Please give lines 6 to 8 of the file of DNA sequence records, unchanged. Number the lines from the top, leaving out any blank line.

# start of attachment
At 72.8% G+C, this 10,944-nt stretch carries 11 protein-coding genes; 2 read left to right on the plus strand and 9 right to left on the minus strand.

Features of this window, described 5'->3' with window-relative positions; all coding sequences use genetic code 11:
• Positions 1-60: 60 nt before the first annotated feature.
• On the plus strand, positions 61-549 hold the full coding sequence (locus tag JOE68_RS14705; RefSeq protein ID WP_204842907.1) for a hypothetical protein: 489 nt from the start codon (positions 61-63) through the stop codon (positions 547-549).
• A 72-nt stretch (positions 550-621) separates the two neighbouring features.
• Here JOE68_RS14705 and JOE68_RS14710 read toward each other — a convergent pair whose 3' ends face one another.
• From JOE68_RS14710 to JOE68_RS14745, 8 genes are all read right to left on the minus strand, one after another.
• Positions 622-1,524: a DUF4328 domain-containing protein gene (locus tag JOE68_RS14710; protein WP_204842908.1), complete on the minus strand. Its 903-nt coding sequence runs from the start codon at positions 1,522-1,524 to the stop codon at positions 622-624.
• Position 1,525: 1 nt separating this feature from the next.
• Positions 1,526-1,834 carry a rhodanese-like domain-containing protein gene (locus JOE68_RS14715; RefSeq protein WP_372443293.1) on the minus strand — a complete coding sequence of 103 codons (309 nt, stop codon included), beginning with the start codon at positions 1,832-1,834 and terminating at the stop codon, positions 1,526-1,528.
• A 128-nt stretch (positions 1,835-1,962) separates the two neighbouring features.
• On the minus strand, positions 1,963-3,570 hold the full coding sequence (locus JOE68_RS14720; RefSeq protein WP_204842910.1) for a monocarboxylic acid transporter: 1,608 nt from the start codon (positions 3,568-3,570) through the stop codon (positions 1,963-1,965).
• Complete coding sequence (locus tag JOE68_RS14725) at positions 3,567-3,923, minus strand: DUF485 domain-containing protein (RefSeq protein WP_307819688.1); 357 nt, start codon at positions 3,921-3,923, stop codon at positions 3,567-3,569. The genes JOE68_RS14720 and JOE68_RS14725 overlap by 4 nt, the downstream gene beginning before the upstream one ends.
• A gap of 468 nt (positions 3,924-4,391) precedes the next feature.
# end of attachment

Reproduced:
• Here JOE68_RS14705 and JOE68_RS14710 read toward each other — a convergent pair whose 3' ends face one another.
• From JOE68_RS14710 to JOE68_RS14745, 8 genes are all read right to left on the minus strand, one after another.
• Positions 622-1,524: a DUF4328 domain-containing protein gene (locus tag JOE68_RS14710; protein WP_204842908.1), complete on the minus strand. Its 903-nt coding sequence runs from the start codon at positions 1,522-1,524 to the stop codon at positions 622-624.